As Head of Imaginarium, I am so fortunate to have the scope to be creative in my role, leading and developing the programme to provide opportunities for high-ability gifted girls, and to dream about how the Imaginarium could support their development through holistic courses.
Over my years of teaching, the ability to dream and be creative was such an important aspect when designing cognitive experiences for students. When students are given the opportunity to explore their curiosity, ask big questions, think divergently and creatively, and learn through real life, hands-on experiences, the light in their eyes glows brightly. Their conversations are rich and full of excitement; their questions can differentiate between fast and inquiring to deep and considered.
As a lead educator, one of the most important roles I have is to inspire students, to demonstrate through my own actions and applications that dreams are important and through a positive mindset, hard work, zest and perseverance they can become reality. I can attest to this, as on Tuesday morning an email popped into my inbox, awarding me a staff mentor scholarship for the International Space School in Houston, Texas. This was one of my dreams, a once-in-a-lifetime opportunity. Once the feeling of shock started to wear off, an immense gratitude overwhelmed me. This led to excitement as the opportunity will further equip me with knowledge, strategies and tools I can continue to pass on through the Imaginarium courses – strategies and tools to empower girls and young women to take on change and develop self-motivation and reliance, teamwork and goal setting through their own curiosity and imagination.
What would happen if I didn’t achieve my dream? If my application came back unsuccessful? How would I continue to inspire students in their own personal development when I hadn’t been ‘successful’ myself? I wonder, what do we deem as ‘success’?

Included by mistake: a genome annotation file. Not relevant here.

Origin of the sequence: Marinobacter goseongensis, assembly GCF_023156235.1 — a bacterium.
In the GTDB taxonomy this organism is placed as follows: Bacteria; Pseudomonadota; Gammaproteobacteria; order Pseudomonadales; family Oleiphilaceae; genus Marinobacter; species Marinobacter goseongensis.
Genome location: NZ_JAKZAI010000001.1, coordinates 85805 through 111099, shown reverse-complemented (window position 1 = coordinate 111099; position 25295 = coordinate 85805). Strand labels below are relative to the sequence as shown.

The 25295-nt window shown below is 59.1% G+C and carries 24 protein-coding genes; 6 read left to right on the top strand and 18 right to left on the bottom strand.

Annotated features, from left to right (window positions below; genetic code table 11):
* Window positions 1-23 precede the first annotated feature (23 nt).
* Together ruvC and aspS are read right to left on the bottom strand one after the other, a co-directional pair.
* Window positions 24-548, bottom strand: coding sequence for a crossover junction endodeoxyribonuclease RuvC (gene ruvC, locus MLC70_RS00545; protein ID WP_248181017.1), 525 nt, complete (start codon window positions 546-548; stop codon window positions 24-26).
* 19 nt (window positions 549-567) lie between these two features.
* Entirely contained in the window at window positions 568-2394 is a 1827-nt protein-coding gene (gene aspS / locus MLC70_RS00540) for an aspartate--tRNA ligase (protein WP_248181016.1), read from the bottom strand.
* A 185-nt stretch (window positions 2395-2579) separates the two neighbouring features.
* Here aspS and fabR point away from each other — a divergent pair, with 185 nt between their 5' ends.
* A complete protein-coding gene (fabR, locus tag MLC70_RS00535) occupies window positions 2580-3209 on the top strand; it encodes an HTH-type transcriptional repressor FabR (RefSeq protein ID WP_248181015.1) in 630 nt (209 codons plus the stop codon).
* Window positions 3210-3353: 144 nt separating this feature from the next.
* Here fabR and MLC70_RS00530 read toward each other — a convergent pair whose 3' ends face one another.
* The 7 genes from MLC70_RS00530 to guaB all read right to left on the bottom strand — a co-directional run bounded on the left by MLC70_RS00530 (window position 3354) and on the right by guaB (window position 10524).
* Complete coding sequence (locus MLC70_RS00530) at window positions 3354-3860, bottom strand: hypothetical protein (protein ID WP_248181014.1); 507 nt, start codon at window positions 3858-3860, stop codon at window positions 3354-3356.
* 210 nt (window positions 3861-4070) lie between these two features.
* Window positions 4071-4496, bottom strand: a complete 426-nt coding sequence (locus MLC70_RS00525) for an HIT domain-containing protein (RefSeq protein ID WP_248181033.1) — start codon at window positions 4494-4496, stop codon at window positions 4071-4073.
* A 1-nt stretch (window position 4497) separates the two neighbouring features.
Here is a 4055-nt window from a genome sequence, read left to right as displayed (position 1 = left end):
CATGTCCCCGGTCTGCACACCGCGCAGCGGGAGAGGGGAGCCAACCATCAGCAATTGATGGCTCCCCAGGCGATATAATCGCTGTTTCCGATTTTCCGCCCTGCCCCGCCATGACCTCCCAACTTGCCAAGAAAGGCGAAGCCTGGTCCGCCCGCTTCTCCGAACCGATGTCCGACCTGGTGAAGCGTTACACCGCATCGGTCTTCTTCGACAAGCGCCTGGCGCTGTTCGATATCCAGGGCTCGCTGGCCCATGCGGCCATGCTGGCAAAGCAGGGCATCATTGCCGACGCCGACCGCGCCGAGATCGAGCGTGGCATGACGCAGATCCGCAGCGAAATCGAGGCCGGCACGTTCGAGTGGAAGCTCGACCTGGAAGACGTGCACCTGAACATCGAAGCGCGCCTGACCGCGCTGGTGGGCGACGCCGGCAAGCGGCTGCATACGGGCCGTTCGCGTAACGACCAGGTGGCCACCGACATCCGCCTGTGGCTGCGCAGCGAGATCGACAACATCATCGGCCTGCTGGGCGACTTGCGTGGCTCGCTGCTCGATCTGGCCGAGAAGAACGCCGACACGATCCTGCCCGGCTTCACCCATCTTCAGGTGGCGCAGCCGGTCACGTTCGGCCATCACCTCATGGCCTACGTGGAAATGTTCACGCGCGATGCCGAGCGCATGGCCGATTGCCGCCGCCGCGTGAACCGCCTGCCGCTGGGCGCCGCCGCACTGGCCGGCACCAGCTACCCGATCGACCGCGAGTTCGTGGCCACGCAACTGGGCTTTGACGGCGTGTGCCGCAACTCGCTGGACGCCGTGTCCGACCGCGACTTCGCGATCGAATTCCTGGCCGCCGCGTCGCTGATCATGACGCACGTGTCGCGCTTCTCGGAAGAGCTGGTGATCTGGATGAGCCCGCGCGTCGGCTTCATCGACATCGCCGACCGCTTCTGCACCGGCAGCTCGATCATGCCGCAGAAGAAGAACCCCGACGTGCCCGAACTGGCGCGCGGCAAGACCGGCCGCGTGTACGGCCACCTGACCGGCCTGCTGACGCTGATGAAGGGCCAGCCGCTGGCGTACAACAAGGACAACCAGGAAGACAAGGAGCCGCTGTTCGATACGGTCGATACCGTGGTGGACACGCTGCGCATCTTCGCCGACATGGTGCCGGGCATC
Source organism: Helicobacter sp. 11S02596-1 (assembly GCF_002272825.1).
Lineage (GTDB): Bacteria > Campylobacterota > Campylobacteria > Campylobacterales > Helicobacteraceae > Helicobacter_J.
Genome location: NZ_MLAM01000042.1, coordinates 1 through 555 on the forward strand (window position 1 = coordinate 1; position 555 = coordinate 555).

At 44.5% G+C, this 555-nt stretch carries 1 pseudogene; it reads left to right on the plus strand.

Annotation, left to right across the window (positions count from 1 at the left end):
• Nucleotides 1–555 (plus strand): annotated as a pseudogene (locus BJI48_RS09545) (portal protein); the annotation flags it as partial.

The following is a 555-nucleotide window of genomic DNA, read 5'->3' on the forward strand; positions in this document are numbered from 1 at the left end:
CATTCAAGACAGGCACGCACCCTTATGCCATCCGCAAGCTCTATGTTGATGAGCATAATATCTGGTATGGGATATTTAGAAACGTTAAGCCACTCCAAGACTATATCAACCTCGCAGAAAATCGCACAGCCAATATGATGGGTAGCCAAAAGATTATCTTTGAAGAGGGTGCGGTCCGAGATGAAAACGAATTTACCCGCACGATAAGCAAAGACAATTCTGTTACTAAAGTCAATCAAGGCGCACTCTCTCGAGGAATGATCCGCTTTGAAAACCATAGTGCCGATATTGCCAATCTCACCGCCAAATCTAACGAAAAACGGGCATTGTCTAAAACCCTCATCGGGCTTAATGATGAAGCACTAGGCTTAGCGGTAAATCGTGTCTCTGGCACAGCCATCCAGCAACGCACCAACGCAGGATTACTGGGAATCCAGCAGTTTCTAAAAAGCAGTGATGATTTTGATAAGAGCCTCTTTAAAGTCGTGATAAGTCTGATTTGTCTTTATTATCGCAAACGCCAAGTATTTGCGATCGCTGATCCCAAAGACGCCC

Earlier in my career, I applied for a Professional Learning scholarship to attend one of the world’s best educational conferences. I was not successful and was therefore disappointed. Very disappointed. At a time when automatic negative thoughts (ANTS) start forming, I had to think about the big picture. In the scheme of life, was this going to alter my development as a person? As an educator? Only if I let it. Instead, I thought creatively about how I could learn without attending the conference. I followed the conference on Twitter, which led me to a range of resources and allowed me to reflect on the big questions posed through participants’ accounts. I connected with some attendees through Twitter and rich conversations started. I looked at the key concepts, pedagogy and education buzz words that were being used and researched these on the internet. I found a way to learn from the conference without being at the conference. The interactions and learning I was experiencing through a different approach fostered performance enhancing thoughts (PETS), increasing my own self-concept where I felt like I was flourishing. This is what I deem to be ‘success’.
In my role, one of the most important aspects is to support gifted girls to flourish, to build their character strengths and tool kit to counteract ANTS with PETS when facing challenges. Gifted students are quite often expected to know what to do, how to learn, and how to work through challenges. While gifted students often complete their work in the classroom with ease, when facing challenges their self-concept and self-efficacy diminishes. This can happen when gifted students move into ability classes where they have changed from an environment where they were at the top of the class to a class where they are with their like-ability peers, where the gap is not so noticeable, where the content becomes more challenging and they may face failure. Take a scientist, for example – failure is primarily part of their career, conducting multitudes of experiments and investigations before a successful result may be found.
While I encourage the girls to reach for the stars, to dream and dream big, the most important part is to allow them to see that failure is normal, not a means to an end, and to persevere in the face of challenge. To have a healthy idea of what ‘success’ looks like, feels like and sounds like in our lives and the recognition that failure can often lead us to new opportunities we may not have dreamed of.